LISTNUM 1 \l 1204              MR. BITOVE:  Well, we didn't say there was absolutely no local programming.  For instance, if there is a major issue, let us take the ‑‑ it didn't happen in Halifax ‑‑ but the Bathurst, New Brunswick basketball team accident that happened.  I mean, we would have cameras there and fill reports and be providing it.

LISTNUM 1 \l 1205              And let us say there was an emergency type situation in Winnipeg.  As Mr. Hoover reiterated, we could provide camera and local content to the citizenry in terms of what is required.  What we are not building, though, is a schedule that has regular, local programming blocks in them.  We just think that that is the domain of the small local broadcasters and we don't want to impact them.

LISTNUM 1 \l 1206              MR. BUCHAN:  Mr. Katz, if I could just jump in to quote from the Broadcasting Act as well.  The reference that you have read in 3(1)(i)(ii) is a reference to the system overall, not to each individual licensee.  And you have read it correctly, but the word is "system" not each individual broadcaster.

LISTNUM 1 \l 1207              If I could take you to section 5(2), it says:

"The Canadian broadcasting system should be regulated and supervised in a flexible manner that.."

and then it goes down to:

"..(c) is readily adaptable to scientific and technological change; (d) facilitates the provision of broadcasting to Canadians; (e) facilitates the provision of Canadian programs to Canadians; and (f) does not inhibit the development of information technologies and their application or delivery of resultant services to Canadians." (As Read)

LISTNUM 1 \l 1208              So, you know, you can take these objectives in the Broadcasting Act and quote them one way or the other, but you started with a reference to the system, and I think what Mr. Bitove is suggesting, that as technology changes, the response to technology and the response to consumer demand changes and this application has been designed in a way to bring high‑definition television to Canadians and high‑definition Canadian programming to Canadians in an attempt to close that gap and that is the attempt.

LISTNUM 1 \l 1209              It is certainly designed and built within the Broadcasting Act and the Broadcasting Regulations.  The whole issue of the trade off between local programming and local advertising, Mr. Bitove has already spoken to that and I know you will be hearing from Mr. Johnson about the question about impact on other broadcasters national and local.  But we started with an objective in section 3 that relates to the system, not to each individual broadcaster.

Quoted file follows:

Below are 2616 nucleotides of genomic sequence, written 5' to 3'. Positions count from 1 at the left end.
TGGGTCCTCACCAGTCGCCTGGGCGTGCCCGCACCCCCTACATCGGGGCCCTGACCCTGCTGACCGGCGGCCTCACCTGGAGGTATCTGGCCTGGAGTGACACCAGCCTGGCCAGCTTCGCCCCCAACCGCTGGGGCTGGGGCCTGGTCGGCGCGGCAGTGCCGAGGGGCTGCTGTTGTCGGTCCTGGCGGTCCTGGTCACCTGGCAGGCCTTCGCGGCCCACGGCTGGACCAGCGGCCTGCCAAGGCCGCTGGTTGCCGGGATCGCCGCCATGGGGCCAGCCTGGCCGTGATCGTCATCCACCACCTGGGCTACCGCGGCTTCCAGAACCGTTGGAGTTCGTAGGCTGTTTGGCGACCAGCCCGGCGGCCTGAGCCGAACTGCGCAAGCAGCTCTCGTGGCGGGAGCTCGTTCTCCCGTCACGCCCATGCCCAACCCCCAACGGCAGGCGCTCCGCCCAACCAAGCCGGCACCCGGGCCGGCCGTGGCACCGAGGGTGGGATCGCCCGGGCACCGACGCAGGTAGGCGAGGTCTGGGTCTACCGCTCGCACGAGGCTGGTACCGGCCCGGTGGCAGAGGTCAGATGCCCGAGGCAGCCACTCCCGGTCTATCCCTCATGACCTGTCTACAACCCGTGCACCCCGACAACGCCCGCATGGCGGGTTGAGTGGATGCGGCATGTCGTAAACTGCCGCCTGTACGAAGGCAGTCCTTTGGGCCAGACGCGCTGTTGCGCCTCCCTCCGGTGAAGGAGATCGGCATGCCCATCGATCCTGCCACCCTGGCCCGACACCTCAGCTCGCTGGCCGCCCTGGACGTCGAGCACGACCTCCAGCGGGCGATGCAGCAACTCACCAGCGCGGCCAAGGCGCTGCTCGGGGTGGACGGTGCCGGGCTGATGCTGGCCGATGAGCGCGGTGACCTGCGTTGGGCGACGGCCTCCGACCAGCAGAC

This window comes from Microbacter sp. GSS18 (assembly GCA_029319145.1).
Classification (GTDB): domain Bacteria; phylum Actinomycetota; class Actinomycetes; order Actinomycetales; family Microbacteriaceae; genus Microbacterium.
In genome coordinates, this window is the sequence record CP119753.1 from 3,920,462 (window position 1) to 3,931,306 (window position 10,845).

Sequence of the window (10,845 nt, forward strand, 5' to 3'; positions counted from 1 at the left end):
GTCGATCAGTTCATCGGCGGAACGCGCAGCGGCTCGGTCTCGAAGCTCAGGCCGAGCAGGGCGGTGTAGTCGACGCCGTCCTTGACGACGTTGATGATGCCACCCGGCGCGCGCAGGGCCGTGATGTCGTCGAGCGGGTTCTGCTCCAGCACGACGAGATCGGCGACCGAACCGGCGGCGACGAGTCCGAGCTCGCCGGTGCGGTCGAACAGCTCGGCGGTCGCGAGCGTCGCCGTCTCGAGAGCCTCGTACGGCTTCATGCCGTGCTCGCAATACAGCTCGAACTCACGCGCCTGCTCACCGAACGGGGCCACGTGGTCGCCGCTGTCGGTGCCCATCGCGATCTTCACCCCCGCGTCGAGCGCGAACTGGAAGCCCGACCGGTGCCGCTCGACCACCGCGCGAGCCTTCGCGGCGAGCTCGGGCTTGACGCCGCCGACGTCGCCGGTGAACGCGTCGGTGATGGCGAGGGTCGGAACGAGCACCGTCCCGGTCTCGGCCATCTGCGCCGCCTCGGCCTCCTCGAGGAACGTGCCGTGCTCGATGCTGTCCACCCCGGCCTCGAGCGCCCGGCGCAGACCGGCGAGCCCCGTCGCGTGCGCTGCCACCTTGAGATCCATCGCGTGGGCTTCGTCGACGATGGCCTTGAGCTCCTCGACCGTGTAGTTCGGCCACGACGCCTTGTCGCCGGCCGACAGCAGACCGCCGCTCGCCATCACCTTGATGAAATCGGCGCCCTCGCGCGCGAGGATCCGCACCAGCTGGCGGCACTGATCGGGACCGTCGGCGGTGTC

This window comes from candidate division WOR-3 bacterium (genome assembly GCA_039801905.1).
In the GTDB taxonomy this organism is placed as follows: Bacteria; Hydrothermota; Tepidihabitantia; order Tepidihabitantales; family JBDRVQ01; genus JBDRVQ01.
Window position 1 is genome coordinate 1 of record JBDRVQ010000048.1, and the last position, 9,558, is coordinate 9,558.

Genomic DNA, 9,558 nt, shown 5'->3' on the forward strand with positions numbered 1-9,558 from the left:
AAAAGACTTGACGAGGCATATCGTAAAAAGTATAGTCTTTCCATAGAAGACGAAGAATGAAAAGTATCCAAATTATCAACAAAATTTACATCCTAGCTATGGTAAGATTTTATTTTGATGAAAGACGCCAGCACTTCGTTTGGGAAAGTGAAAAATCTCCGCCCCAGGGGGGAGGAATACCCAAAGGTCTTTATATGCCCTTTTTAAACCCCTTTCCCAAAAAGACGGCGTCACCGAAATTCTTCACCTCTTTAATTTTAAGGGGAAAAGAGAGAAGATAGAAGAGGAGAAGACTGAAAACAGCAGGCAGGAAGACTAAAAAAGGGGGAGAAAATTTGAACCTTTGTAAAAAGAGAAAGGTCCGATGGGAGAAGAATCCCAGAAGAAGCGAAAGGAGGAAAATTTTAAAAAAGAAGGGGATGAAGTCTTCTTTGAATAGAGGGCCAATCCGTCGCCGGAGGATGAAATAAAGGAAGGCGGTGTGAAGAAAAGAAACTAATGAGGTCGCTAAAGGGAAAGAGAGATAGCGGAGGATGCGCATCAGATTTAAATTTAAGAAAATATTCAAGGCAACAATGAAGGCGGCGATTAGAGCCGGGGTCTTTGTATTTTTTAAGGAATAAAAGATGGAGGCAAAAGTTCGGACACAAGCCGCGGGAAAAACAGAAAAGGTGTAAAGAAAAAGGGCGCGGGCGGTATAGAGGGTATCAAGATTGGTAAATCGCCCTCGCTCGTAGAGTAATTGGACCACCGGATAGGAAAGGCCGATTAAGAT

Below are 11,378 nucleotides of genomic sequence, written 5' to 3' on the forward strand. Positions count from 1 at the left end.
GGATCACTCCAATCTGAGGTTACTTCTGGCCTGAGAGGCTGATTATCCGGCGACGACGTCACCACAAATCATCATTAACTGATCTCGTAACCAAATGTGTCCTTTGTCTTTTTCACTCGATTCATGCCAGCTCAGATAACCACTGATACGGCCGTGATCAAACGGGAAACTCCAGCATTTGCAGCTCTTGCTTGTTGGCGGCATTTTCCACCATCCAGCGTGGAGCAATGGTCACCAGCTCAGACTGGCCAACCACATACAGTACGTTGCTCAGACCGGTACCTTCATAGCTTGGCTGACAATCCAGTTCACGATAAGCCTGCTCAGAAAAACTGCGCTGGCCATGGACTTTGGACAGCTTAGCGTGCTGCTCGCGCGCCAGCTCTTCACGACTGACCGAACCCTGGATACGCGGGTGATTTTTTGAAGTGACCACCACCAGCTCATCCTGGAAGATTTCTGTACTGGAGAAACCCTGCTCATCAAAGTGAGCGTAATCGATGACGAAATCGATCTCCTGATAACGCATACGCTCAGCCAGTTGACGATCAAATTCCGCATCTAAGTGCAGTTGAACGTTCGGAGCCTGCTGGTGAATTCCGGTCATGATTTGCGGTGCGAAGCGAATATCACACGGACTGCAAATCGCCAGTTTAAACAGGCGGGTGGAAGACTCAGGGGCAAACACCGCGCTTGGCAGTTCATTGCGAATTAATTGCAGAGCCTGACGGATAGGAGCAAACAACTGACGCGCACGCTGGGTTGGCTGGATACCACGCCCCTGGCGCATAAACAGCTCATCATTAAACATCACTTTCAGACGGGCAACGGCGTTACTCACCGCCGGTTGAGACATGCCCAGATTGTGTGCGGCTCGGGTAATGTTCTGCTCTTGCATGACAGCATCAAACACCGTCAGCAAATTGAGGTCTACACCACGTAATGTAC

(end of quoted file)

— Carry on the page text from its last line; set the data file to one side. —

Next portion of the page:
LISTNUM 1 \l 1210              THE CHAIRPERSON:  If I can just interject.  You seem to use the terms local news and local content interchangeably.  Presumably, local programming and local content doesn't necessarily have to be news?

LISTNUM 1 \l 1211              MR. BITOVE:  Correct.

LISTNUM 1 \l 1212              THE CHAIRPERSON:  And you have no plans in either, if I understand you.

LISTNUM 1 \l 1213              MR. BITOVE:  No, correct.

LISTNUM 1 \l 1214              THE CHAIRPERSON:  You will broadcast local news if they are relative, obviously, because ‑‑

LISTNUM 1 \l 1215              MR. BITOVE:  Correct.

LISTNUM 1 \l 1216              THE CHAIRPERSON:  ‑‑ if it is a national story, like you mentioned a disaster in Halifax or something, you would put it on.  But neither local programming nor local news, you application as it stands right now, sees you playing a role in it?

LISTNUM 1 \l 1217              MR. BITOVE:  Yes.  And I think Mr. Hoover describes it best where he says, you know, it is a bottom‑up local to national news that there will be local content that all Canadians will share an understanding, you know, what is happening.

LISTNUM 1 \l 1218              I think also you have to remember, and this is where we have to do a balancing act, you know, some of the largest Canadian associations and production companies, it kind of falls where who is master, who are you trying to serve in this.  And the more we spend on local the less we have for Canadian drama, whereas we built a programming schedule more built on Canadian drama and the types of things that the major associations are crying out for where they need help.  So that was part of the balancing act as well.

LISTNUM 1 \l 1219              MR. HOOVER:  The only other comment to coattail on John's comment with respect to dramatic production, we will be soliciting and working with producers across the country and many of those producers will wish to produce dramatic programming that reflects and tells local stories. It is just that those local stories will then shared on a national basis.

LISTNUM 1 \l 1220              So again, it is more of a bottom‑up type of localism, if you like where instead of taking a local story and only sharing it back into that local community, we hope to share that story on a national basis and some of those will be through dramatic productions.